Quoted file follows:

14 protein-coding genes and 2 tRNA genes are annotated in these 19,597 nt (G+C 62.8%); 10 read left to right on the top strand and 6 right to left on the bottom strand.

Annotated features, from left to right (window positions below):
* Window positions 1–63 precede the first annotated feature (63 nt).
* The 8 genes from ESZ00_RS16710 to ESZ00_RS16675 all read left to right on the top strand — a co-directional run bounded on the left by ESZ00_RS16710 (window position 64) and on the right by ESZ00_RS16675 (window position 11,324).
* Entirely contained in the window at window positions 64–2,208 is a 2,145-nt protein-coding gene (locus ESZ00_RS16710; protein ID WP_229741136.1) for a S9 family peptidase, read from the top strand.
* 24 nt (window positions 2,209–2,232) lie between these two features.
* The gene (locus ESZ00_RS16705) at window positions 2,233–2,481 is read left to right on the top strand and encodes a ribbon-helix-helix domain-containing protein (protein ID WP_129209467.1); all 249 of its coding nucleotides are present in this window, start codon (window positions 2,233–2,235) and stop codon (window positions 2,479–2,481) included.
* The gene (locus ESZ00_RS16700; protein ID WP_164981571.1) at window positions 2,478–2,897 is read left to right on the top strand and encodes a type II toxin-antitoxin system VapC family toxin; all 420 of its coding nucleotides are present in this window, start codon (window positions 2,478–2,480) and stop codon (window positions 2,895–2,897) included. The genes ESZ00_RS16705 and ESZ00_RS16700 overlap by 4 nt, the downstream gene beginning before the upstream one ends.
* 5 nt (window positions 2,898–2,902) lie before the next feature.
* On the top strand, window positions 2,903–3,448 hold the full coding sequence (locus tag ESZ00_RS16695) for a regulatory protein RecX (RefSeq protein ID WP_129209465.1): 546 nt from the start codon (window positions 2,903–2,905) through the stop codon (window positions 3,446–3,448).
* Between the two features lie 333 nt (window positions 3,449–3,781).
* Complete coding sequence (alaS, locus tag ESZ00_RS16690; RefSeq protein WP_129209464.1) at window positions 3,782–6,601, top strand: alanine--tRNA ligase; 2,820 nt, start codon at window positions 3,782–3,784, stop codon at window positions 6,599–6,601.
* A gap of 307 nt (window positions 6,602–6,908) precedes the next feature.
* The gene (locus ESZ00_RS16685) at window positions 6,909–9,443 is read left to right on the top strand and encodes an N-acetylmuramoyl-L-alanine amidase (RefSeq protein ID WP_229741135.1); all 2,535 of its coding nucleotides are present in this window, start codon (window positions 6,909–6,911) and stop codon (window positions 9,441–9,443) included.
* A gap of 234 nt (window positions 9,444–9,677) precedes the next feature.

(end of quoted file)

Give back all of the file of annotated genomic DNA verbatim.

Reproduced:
14 protein-coding genes and 2 tRNA genes are annotated in these 19,597 nt (G+C 62.8%); 10 read left to right on the top strand and 6 right to left on the bottom strand.

Annotated features, from left to right (window positions below):
* Window positions 1–63 precede the first annotated feature (63 nt).
* The 8 genes from ESZ00_RS16710 to ESZ00_RS16675 all read left to right on the top strand — a co-directional run bounded on the left by ESZ00_RS16710 (window position 64) and on the right by ESZ00_RS16675 (window position 11,324).
* Entirely contained in the window at window positions 64–2,208 is a 2,145-nt protein-coding gene (locus ESZ00_RS16710; protein ID WP_229741136.1) for a S9 family peptidase, read from the top strand.
* 24 nt (window positions 2,209–2,232) lie between these two features.
* The gene (locus ESZ00_RS16705) at window positions 2,233–2,481 is read left to right on the top strand and encodes a ribbon-helix-helix domain-containing protein (protein ID WP_129209467.1); all 249 of its coding nucleotides are present in this window, start codon (window positions 2,233–2,235) and stop codon (window positions 2,479–2,481) included.
* The gene (locus ESZ00_RS16700; protein ID WP_164981571.1) at window positions 2,478–2,897 is read left to right on the top strand and encodes a type II toxin-antitoxin system VapC family toxin; all 420 of its coding nucleotides are present in this window, start codon (window positions 2,478–2,480) and stop codon (window positions 2,895–2,897) included. The genes ESZ00_RS16705 and ESZ00_RS16700 overlap by 4 nt, the downstream gene beginning before the upstream one ends.
* 5 nt (window positions 2,898–2,902) lie before the next feature.
* On the top strand, window positions 2,903–3,448 hold the full coding sequence (locus tag ESZ00_RS16695) for a regulatory protein RecX (RefSeq protein ID WP_129209465.1): 546 nt from the start codon (window positions 2,903–2,905) through the stop codon (window positions 3,446–3,448).
* Between the two features lie 333 nt (window positions 3,449–3,781).
* Complete coding sequence (alaS, locus tag ESZ00_RS16690; RefSeq protein WP_129209464.1) at window positions 3,782–6,601, top strand: alanine--tRNA ligase; 2,820 nt, start codon at window positions 3,782–3,784, stop codon at window positions 6,599–6,601.
* A gap of 307 nt (window positions 6,602–6,908) precedes the next feature.
* The gene (locus ESZ00_RS16685) at window positions 6,909–9,443 is read left to right on the top strand and encodes an N-acetylmuramoyl-L-alanine amidase (RefSeq protein ID WP_229741135.1); all 2,535 of its coding nucleotides are present in this window, start codon (window positions 6,909–6,911) and stop codon (window positions 9,441–9,443) included.
* A gap of 234 nt (window positions 9,444–9,677) precedes the next feature.